Conservative MPs have voted to reject a proposed rule that would have required private landlords to make their homes “fit for human habitation”.
The vote, which came on Tuesday night, was on proposed amendment to the Government’s new Housing and Planning Bill – a raft of new laws aimed at reforming housing law.
The Labour-proposed amendment was rejected by 312 votes to 219, however.
According to Parliament’s register of interests, 72 of the MPs who voted against the amendment are themselves landlords who derive an income from a property.
Communities minister Marcus Jones said the Government believed homes should be fit for human habitation but did not want to pass the new law that would explicitly require it.
“Of course we believe that all homes should be of a decent standard and all tenants should have a safe place to live regardless of tenure, but local authorities already have strong and effective powers to deal with poor quality and safe accommodation and we expect them to use them,” he said in a reply.
Teresa Pearce, the shadow housing minister who proposed the amendment, said renters lacked “basic consumer protection” when things went wrong.
“The majority of landlords let property which is and remains in a decent standard. Many landlords go out of their way to ensure that even the slightest safety hazard is sorted quickly and efficiently,” she said.
In pictures: Tiny London flats to rent
In pictures: Tiny London flats to rent
1/6 London properties
A "cosy" flat in an upmarket area of west London is available to rent for a reasonable £520 a month, provided the tenant doesn’t mind showering under the bed
2/6 London properties
Located on Castletown Road, the advertisement on Zoopla boasts: "A cosy, single studio located in the heart of London’s fashionable and up-market area of West Kensington, this compact mezzanine includes not only a fully furnished living area including table, chair, wardrobe and chest of draws [sic] but also a personal shower and kitchenette complete with storage"
3/6 London properties
The property is recommended for "students, working professionals and those looking for a thriving London life at an affordable rate"
4/6 London properties
A studio flat for rent in Kember Street, north London was advertised for £737-a-month
5/6 London properties
The 'well-used' kitchen of a flat in Hoxton, which was on the market for £997 per month
6/6 London properties
For only £125 per week you could be the lucky owner of this single studio flat, complete with shower and kitchenette, located between Barons Court and West Kensington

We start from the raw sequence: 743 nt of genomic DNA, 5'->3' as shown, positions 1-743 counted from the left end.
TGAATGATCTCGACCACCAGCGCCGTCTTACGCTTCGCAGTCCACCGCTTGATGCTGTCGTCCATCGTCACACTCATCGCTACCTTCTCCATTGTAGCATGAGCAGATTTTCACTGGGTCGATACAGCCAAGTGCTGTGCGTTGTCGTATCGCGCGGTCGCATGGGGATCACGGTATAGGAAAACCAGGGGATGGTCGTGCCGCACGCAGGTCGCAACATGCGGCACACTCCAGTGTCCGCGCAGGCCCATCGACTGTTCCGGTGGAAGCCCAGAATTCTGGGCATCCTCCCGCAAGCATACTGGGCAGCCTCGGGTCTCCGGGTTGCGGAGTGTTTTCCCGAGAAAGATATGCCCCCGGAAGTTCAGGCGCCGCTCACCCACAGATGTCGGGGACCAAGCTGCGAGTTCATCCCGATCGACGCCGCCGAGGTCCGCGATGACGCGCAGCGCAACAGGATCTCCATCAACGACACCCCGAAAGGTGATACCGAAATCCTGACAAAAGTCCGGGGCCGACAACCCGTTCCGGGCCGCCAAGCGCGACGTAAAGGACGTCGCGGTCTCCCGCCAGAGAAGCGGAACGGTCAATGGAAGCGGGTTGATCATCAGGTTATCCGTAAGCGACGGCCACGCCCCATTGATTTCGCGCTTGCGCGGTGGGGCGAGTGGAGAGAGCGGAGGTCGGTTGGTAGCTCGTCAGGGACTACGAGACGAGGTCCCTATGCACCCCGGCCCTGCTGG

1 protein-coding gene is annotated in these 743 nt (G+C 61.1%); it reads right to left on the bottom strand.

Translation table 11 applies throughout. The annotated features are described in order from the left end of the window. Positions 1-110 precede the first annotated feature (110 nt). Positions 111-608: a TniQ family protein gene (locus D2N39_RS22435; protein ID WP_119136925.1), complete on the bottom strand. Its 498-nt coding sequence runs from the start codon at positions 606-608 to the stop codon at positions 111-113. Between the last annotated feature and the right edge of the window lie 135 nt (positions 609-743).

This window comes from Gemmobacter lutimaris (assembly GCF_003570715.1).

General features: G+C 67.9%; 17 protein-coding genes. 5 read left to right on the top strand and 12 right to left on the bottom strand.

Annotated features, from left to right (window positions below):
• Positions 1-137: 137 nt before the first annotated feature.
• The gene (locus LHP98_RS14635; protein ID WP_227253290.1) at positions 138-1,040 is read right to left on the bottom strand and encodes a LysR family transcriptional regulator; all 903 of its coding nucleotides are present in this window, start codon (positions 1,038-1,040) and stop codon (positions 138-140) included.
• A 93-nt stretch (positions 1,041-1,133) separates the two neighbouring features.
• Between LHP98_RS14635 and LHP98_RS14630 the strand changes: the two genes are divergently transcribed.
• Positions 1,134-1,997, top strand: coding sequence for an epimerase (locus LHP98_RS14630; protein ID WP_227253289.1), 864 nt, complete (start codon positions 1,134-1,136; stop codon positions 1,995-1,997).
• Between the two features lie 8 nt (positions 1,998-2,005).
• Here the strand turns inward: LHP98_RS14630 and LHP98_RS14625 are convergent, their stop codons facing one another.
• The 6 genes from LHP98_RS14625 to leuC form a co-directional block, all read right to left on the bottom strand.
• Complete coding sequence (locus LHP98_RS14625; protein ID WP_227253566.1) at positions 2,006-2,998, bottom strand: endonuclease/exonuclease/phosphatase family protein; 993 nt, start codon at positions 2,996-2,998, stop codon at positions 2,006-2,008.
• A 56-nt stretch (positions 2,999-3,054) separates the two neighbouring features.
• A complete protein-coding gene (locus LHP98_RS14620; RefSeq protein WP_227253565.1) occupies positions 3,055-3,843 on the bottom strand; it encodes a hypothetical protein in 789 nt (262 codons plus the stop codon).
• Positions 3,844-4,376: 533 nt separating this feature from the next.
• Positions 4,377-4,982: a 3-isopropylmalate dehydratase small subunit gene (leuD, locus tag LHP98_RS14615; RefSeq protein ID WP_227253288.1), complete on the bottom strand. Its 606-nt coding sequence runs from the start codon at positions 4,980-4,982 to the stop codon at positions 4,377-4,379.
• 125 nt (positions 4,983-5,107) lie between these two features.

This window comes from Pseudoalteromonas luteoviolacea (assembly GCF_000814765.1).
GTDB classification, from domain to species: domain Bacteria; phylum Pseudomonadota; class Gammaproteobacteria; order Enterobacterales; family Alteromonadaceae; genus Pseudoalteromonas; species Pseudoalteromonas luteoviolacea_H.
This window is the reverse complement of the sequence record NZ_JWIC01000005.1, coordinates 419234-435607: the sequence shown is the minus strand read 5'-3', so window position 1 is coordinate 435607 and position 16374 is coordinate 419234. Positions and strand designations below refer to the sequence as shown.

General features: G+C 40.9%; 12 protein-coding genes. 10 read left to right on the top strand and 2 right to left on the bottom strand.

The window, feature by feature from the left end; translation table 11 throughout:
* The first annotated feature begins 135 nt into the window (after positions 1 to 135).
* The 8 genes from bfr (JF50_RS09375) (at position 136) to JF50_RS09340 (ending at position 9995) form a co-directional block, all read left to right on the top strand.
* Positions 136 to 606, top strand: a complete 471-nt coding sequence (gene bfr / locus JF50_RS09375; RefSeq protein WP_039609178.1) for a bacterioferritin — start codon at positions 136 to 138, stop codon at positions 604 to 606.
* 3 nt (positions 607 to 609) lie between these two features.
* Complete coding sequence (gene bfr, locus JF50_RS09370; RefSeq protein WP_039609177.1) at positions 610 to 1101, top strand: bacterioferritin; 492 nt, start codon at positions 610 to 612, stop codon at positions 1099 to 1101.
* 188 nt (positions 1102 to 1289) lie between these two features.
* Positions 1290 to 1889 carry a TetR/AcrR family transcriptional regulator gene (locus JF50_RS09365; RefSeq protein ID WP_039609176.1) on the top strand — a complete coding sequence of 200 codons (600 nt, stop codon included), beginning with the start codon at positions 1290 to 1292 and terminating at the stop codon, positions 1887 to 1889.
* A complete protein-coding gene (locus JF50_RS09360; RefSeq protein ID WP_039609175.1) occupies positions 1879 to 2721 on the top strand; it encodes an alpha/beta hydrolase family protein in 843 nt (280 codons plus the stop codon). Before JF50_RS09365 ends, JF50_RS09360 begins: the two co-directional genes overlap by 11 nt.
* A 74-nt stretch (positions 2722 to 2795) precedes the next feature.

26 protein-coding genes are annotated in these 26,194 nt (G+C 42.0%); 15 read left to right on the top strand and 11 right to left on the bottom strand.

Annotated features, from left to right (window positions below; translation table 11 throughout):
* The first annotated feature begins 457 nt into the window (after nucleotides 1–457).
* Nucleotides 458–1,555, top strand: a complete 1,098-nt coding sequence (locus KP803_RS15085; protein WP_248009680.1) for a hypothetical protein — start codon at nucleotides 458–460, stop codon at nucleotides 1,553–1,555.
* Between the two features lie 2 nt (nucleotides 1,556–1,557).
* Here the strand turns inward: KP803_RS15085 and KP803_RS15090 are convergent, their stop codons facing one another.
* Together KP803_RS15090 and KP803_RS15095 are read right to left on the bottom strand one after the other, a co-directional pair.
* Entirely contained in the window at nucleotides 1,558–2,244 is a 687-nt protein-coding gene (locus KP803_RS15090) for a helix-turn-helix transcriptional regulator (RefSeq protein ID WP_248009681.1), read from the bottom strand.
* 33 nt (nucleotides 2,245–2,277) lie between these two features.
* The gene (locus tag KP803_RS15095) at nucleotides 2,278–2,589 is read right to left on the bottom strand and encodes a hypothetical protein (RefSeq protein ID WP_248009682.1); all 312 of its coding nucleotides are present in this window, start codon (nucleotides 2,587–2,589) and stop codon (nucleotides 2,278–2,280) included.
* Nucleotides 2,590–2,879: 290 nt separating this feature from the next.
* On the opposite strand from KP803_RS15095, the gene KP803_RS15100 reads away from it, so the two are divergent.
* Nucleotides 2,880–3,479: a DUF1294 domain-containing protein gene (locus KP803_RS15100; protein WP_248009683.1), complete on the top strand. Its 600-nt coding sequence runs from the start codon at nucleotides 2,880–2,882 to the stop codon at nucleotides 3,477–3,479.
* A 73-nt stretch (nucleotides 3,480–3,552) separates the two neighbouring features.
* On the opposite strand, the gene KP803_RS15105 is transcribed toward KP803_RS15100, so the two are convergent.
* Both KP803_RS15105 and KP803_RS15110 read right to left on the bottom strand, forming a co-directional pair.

“So it is even more distressing when we see reports of homes which are frankly unfit for human habitation being let, often at obscene prices.
“Where else in modern day life could someone get away with this? It’s a consumer issue. If I purchased a mobile phone or a computer that didn’t work, didn’t do what it said it would or was unsafe I would take it back and get a refund.”
But the Government claimed the new law would result in “unnecessary regulation”.
The proposed amendment reflects the contents of a private members bill blocked by Conservative MPs in October last year.
That bill, proposed by Labour MP Karen Buck, was “talked out” by backbenchers, including Conservative MP Philip Davies, who is himself a landlord.
During that debate he warned that landlords “appear to be an easy target for the Left in this country”.
The Homes (Fitness for Human Habitation) Bill would have updated a law introduced in the 19th century that requires homes under a certain rent limit to be “fit for human habitation”.
That rent limit has not been updated since 1957, however, and the rule currently applies to all properties with an annual rent of below £80 in London and £52 elsewhere.
The weekly average weekly rent in London is currently £362 and practically zero properties currently fall under the legislation.
The Government’s housing bill includes provisions for starter homes, the right to buy for housing association tenants, higher rents for higher income social tenants, and some changes to speed up the planning system.
According to Parliament’s register of interests, the 72 MPs who are registered as deriving income from property of over £10,000 a year and who voted against the law are:
Simon Kirby (teller)
Anne Marie Morris
Sarah Newton (teller)
One MP's name was removed from this list after publication as his rental income is derived from a share in a medical practice rather than a residential property
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